Back in February, innovative payment-processing startup Square introduced Business in a Box, a bundle which turned an iPad into a cash register. It included a third-party stand and a third-party cash drawer; it looked really useful, but I was a bit surprised that a company as interested in controlling its user experience was willing to outsource so much of it to existing products designed by other companies.
Turns out that Business in a Box was a stopgap. At an event at San Francisco‘s Blue Bottle Coffee this morning, the company introduced Square Stand, a $299 iPad-as-cash-register device which it designed itself. It’s Square’s second hardware product, after its tiny headphone-jack card Square Reader swiper, and will replace Business in a Box in July. (The first version is for the iPad 2 and third-generation iPad; a version for the current iPad, with Lightning connector, is due later this year.)
Square Stand exudes style: it’s white, sleek and gorgeous. With the iPad installed, it’s tough to tell where the tablet ends and the stand begins. And as with Apple products, even the packaging is an artistic statement. But Square co-founder and CEO Jack Dorsey said that how it looks is less important than how it works. Speaking of existing cash register systems for small merchants, he said that “nothing works together, nothing is seamless, nothing fits. We thought we could do better.” The overall goal, he said, was to help merchants ring up more transactions in less time, thereby making larger quantities of old and new customers happy. As with other Square variants, merchants pay a flat 2.75% transaction fee for sales made through Square Stand.
Unlike Business in a Box, it doesn’t use Square’s headphone-jack swiper — instead, there’s an oversized, two-way swiper designed for easy, fast swiping in busy environments. “You don’t even have to look — you can look at your customer,” Dorsey said. The headphone jack is used to secure the iPad, like an improvised Kensington spot, and the whole thing swivels. It’s designed, of course, to be mounted to a countertop. And it works with Square’s free Square Register software.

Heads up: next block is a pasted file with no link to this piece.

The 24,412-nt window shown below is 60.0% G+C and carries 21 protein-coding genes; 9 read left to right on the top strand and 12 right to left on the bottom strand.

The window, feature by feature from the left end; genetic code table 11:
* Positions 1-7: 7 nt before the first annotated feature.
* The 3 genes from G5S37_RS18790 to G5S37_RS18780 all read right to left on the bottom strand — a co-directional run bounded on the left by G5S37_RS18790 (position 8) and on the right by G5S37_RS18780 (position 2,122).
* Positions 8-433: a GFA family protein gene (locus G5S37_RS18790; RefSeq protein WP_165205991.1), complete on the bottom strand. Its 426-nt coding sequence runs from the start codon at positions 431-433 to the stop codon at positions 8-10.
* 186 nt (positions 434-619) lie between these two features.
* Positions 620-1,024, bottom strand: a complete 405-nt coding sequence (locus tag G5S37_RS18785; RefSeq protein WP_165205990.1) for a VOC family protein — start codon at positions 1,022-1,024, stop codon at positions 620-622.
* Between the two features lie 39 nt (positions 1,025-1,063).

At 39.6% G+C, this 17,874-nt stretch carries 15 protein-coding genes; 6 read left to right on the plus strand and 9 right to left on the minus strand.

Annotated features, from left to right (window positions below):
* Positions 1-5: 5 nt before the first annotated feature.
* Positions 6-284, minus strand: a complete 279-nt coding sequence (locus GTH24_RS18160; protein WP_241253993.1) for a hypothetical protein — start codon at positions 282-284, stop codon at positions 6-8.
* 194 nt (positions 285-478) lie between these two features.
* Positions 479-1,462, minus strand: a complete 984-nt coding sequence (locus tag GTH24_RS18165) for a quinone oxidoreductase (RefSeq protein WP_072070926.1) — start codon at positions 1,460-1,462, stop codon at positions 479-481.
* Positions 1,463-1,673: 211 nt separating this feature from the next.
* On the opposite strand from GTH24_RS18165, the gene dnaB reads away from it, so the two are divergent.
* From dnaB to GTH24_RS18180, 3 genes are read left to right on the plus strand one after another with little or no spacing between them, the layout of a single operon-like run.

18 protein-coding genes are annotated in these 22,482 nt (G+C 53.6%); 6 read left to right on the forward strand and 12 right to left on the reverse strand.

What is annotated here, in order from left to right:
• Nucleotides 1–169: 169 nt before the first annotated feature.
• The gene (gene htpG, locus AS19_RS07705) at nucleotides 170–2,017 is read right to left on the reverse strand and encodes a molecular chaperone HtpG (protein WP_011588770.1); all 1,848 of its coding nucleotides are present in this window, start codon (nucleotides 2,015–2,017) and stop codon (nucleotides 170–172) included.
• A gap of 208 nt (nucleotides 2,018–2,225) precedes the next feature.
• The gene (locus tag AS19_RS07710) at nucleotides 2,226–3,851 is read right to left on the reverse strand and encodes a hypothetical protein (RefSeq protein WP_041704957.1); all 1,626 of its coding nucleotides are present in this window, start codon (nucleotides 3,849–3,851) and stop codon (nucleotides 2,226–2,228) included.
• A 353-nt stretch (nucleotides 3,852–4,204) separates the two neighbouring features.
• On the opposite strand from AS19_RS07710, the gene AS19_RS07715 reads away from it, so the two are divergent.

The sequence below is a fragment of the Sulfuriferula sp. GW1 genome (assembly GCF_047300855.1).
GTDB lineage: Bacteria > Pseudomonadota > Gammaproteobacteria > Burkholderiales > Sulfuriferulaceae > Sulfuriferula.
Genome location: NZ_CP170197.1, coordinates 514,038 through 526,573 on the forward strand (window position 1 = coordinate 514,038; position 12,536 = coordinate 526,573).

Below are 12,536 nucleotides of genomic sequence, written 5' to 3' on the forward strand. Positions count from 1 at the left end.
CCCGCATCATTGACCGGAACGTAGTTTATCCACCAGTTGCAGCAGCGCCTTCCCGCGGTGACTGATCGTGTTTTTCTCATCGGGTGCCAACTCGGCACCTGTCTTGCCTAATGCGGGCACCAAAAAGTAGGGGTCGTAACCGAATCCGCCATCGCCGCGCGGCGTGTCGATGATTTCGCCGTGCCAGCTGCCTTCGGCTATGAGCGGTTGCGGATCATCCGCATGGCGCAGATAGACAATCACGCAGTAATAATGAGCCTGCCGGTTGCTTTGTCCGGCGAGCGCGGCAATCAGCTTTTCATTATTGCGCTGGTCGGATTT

The $299 price also includes the Square Hub, a USB adapter for use with third-party cash drawers and printers. (Business in a Box came with a cash drawer for the same price and had an optional printer; Square says that it doesn’t plan to start making these itself.)
Square Stand will be up and running in some retail establishments starting on May 15 — the sort of places which have already embraced Square as a payment system, such as local coffee houses, ice cream parlors and donut shops. But over time, Square has visions of bringing Square Stand or its descendants to larger chains, Dorsey said — maybe even Starbucks, which already does its payments processing through Square.
Will small merchants — and maybe, eventually, big ones — care about Square Stand’s elegance? I hope so. And I’m impressed by the fact that Best Buy plans to sell the stand in its stores; it seems to see it as a consumer-grade gadget that happens to be designed for business use.
Consumers are used to a pretty high standards when it comes to hardware and software design these day, but point-of-sale systems have still been stuck in the clunky-and-ugly era. One of the multiple disruptive things about Square as a company is that it’s telling businessfolk — with the Square Reader and now the Square Stand — that they deserve better.